Bri­tain to re­na­tion­alise rail line, new row ig­nited

The Gulf Today - Business - - FRONT PAGE -

LON­DON: The Bri­tish government is re­na­tion­al­is­ing the rail route be­tween Lon­don and Ed­in­burgh, tak­ing back the line from a pri­vate com­pany af­ter it over-es­ti­mated prof­its, in a step likely to reignite a de­bate over pub­lic own­er­ship of the UK’S rail­ways.

The government said on Wed­nes­day it was scrap­ping the con­tract with Lon­don-listed Stage­coach five years early and would op­er­ate the line, which car­ries 22 mil­lion peo­ple an­nu­ally, for 2-3 years be­fore set­ting up a new pub­lic-pri­vate part­ner­ship.

It is the third time since 2007 that the 393-mile (632 km) flag­ship route be­tween the English and Scot­tish cap­i­tals has been re­turned to government hands af­ter con­tracts failed, giv­ing am­mu­ni­tion to the op­po­si­tion Labour party which op­poses pri­vati­sa­tion.

The Labour party has pledged to na­tion­alise in­dus­tries like rail and wa­ter, poli­cies which have been pop­u­lar in the polls, and which helped Labour deny the pro-pri­vati­sa­tion Con­ser­va­tives a ma­jor­ity government at last year’s elec­tion.

Trans­port Min­is­ter Chris Grayling tried to ap­peal to both par­ties on Wed­nes­day with a prom­ise that af­ter a spell un­der government con­trol, he would set up a new “part­ner­ship be­tween the pub­lic and pri­vate sec­tors” to run the line.

The fran­chis­ing model, also part of the rea­son for de­lays on a con­tract in the Lon­don area, has come un­der fire re­cently with a cross-party par­lia­men­tary com­mit­tee call­ing it “bro­ken” in April.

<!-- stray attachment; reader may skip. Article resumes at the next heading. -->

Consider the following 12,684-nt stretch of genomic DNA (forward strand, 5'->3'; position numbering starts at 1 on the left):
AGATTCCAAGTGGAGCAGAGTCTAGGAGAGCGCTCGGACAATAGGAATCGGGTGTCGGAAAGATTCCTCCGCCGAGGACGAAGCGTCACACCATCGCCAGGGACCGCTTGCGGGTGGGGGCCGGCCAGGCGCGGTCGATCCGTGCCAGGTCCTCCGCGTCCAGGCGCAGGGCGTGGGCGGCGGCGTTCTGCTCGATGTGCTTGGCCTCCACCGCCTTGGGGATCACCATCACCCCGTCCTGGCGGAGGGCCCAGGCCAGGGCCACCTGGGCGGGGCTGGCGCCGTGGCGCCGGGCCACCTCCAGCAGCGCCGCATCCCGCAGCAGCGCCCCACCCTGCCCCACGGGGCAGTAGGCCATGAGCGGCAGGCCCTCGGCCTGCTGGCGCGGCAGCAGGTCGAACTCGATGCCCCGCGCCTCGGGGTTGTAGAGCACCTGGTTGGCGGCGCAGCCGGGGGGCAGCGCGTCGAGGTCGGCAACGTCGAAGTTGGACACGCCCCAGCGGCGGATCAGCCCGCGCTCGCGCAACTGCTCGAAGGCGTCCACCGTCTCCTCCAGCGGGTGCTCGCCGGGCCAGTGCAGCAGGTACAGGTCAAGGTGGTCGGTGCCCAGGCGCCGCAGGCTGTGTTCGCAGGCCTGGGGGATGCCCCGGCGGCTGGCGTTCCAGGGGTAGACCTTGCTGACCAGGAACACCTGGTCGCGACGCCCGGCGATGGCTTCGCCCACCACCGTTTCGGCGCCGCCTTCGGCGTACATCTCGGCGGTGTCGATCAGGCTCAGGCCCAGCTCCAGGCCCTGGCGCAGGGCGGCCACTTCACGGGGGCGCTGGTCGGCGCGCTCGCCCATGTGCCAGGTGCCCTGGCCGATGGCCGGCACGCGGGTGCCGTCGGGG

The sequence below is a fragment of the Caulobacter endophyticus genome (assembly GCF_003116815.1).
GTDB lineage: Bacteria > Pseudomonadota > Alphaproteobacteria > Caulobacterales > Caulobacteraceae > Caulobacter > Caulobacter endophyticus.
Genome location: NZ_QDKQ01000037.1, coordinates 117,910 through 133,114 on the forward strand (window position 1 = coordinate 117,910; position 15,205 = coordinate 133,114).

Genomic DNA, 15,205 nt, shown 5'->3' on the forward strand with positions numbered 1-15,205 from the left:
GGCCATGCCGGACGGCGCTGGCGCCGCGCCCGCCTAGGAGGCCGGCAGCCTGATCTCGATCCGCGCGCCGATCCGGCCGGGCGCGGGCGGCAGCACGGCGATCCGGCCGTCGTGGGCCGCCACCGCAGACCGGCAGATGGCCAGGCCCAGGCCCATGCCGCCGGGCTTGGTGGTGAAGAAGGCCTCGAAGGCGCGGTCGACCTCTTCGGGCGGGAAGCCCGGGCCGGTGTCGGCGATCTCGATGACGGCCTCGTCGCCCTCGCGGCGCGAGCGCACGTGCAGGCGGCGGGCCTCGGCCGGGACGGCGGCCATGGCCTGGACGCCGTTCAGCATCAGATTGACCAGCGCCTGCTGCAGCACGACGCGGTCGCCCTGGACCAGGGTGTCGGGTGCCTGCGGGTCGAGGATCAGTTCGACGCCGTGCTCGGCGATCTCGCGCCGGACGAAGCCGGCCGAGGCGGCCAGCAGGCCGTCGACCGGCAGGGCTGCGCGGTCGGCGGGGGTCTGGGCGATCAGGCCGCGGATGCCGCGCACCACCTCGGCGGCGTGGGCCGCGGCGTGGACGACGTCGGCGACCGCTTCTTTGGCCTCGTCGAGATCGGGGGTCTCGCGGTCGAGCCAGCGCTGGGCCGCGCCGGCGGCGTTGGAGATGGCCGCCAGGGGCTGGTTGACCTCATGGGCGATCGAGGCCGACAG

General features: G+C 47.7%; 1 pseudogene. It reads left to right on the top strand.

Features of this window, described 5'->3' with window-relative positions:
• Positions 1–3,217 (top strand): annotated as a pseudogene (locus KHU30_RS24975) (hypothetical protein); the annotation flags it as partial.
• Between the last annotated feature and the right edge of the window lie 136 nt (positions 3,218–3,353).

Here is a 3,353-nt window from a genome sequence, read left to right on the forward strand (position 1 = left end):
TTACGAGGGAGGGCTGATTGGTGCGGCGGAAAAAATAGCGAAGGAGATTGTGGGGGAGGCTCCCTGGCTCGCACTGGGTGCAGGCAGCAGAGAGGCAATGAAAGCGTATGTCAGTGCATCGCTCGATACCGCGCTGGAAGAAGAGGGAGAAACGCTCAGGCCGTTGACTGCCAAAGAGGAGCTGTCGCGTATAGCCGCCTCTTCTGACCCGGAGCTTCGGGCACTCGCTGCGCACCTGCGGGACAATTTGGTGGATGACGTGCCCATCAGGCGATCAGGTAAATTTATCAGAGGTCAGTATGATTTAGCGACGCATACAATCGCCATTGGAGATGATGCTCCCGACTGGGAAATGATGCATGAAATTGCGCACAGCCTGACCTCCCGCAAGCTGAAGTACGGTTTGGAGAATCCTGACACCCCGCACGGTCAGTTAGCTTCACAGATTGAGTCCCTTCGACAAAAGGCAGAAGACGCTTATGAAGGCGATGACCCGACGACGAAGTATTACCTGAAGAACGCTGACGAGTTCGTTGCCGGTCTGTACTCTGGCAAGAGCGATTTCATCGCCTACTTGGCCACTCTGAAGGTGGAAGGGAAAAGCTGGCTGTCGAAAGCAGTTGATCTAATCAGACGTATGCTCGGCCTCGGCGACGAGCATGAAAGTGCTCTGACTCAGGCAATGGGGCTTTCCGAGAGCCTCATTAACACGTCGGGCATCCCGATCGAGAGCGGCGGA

Rail union Unite called for all rail lines to be na­tion­alised.

“It would be best for the econ­omy, the trea­sury and the hard-pressed rail trav­eller pay­ing through the nose for their tick­ets, if min­is­ters blew the whis­tle on rail pri­vati­sa­tion,” Unite rail in­dus­try of­fi­cer Hugh Roberts said.

Rail ser­vices in Bri­tain were pri­va­tised in the 1990s with routes grouped into fran­chise sand op­er­a­tors con­tracted to run ser­vices for a set num­ber of years, promis­ing pay­ments to the government at the same time as mak­ing prof­its for them­selves.

Grayling had said late last year that the East Coast fran­chise run since 2015 by Stage­coach, which owns 90 per cent along­side Virgin, would need to end early af­ter lower than fore­cast pas­sen­ger num­bers led to losses of about 200 mil­lion pounds for Stage­coach.

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